Fire stations of the world: City of Guelph Fire Station 6: Clair Road Emergency Services Centre, Ontario, Canada
The City of Guelph’s Fire Station 6, also known as the Clair Road Emergency Services Centre in situated at160 Clair Road West in Guelph, Ontario in Canada. Fire Station 6 was built in 2011 and serves as a Fire, Police and EMS Station. Stephenson Engineering completed all structural engineering work for this 36 000 square foot Police/Fire/EMS complex that provides emergency services to the south end of the city. The facility houses 45 day-time police personnel including a traffic unit and a Collision Reporting Centre, as well as EMS facilities for seven administrative staff and six paramedics operating two 24-hour vehicles and one 12-hour vehicle. Guelph fire operates two crews of four fire fighters.
The design incorporates solar hot water, on-site power generation, rainwater harvesting for apparatus testing and an on-site fuelling station and is targeting LEED Silver Certification.
Green Propeller Design was instrumental in incorporating Guelph Police Service requirements into the design of this multi-faceted emergency services building. The Guelph Police Service, Fire Department and Emergency Medical Services (Ambulance) share the building as the base for servicing the growing South end of the City. By sharing building systems it was hoped to reduce the total operating cost for the three services. The building is entirely barrier-free and is designed to meet the requirements of LEED silver.
Sustainable design features include a wind turbine, on-site water recycling for truck washing, on-demand water heating and solar hot water heating, high efficiency HVAC system and occupancy sensors in addition to high performance building envelope.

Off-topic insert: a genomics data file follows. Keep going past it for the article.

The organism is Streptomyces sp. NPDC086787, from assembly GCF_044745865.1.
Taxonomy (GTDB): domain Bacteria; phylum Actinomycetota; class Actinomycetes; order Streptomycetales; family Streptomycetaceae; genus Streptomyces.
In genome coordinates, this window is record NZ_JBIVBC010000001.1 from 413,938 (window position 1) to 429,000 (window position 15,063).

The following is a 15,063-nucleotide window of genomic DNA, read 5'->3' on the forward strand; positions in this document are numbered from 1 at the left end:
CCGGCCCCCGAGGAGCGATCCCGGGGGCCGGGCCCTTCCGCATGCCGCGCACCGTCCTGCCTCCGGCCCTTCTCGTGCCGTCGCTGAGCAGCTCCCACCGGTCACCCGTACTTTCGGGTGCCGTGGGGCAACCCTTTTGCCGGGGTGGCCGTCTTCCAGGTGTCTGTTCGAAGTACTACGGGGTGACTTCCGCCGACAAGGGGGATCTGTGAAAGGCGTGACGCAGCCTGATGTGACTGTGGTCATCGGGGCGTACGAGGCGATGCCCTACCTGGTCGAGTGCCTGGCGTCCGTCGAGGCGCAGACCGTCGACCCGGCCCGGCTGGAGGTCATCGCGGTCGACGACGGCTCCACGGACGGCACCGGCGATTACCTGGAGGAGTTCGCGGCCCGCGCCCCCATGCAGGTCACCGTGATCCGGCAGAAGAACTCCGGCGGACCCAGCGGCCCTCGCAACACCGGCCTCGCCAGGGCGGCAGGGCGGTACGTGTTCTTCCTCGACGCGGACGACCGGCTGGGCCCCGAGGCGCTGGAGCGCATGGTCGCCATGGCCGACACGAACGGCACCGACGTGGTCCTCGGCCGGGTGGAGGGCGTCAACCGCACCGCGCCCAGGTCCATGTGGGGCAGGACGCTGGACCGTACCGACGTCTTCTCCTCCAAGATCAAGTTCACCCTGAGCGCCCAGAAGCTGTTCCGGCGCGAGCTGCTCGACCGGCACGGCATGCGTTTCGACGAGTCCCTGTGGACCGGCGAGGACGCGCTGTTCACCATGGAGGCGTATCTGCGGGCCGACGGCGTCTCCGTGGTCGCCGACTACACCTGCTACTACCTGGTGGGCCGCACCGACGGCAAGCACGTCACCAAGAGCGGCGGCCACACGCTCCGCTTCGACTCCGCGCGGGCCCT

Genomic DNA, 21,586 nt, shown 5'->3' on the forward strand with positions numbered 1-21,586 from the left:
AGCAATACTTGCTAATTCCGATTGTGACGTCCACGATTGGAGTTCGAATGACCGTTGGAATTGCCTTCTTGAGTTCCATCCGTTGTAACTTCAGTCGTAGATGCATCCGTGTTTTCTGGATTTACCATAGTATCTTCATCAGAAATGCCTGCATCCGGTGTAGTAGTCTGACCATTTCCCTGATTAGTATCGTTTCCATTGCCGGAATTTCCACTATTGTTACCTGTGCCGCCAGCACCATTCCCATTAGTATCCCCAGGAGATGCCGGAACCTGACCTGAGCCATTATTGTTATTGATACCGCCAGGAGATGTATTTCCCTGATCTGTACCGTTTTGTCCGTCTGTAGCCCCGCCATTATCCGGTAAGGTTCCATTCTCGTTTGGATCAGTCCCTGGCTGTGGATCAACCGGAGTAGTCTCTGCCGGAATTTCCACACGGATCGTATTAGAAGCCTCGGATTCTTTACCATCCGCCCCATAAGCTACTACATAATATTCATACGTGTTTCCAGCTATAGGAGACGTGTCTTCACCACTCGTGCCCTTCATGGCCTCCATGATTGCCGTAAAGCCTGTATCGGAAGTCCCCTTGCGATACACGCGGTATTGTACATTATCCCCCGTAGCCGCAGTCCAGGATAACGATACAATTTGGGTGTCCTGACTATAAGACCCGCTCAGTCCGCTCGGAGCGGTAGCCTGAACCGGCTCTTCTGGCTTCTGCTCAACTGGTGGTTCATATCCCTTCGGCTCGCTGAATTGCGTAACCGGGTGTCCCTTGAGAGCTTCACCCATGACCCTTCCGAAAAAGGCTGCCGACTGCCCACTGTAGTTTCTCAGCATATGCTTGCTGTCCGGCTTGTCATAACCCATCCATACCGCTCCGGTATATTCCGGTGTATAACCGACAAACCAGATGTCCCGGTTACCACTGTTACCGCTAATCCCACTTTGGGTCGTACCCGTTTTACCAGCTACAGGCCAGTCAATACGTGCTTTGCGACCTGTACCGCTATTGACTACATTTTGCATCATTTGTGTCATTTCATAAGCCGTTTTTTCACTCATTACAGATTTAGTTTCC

The History of the Guelph Fire Department
In 1921, Wyndham Street was a prey to flames – so read the front page of the Guelph Evening Mercury. A major fire broke out at Robert Stewart Lumber Co. in the early morning of 6 July 1921. Chief Knighton and the Guelph Fire Department quickly responded to the call. Despite their quick response time and assistance from volunteers and out-of-town fire departments, little could be done to extinguish the flames fuelled by dry conditions and an ongoing heatwave. The factory and several adjoining buildings on Wyndham Street burned to the ground.
Today, Guelph’s skilled and well-equipped fire fighters might find unimaginable the fire fighting techniques and equipment used over the long history of the department.
Records show the fire department was in existence shortly after the town of Guelph was established in 1827. A hand pumper was purchased by the town in the 1850’s and taken to fires to create pressure for hoses to flood burning structures. Alexander Congalton was the captain of the volunteer fire department established in 1856, named the Victoria Engine Company No 1. They stored their equipment in a small back room at the new town hall on Carden Street until a stone annex was built in 1865.
Advancements were made in fire prevention measures. In 1867, council passed a bylaw that only stone could be used for building structures near the downtown core. Water to fight fire was the impetus behind the city’s first public waterworks. After a typhoid outbreak in 1890s, the water source was switched from the Speed River, close to downtown, to the Arkell Springs, south of the city. A pipeline consisting of wooden planks wrapped with iron bands and sawdust was constructed from the Arkell Springs in 1907, providing water for fighting fires throughout the city.
On 1 October 1909, Guelph’s Fire Department was officially founded and fire fighters became paid, full-time public servants. The city’s first motorised fire fighting vehicle, a Model-T Ford, “The Little Red Devil”, was purchased in 1917, outfitted with a hose reel and a chemical cart. Still, the fire fighters relied on horses for transporting fire fighters and equipment until the horses were retired in 1927.
Today, the fire department has grown to six stations across the city, has a fleet of 16 emergency response vehicles, and over 170 personnel. The tradition courage and service Guelph’s fire department demonstrated during Guelph’s Great Fire in 1921 still carries on today. We are thankful for their service.
Sources: City of Guelph Fire Service, Stephenson Engineering, Green Propeller Design, Guelph Museum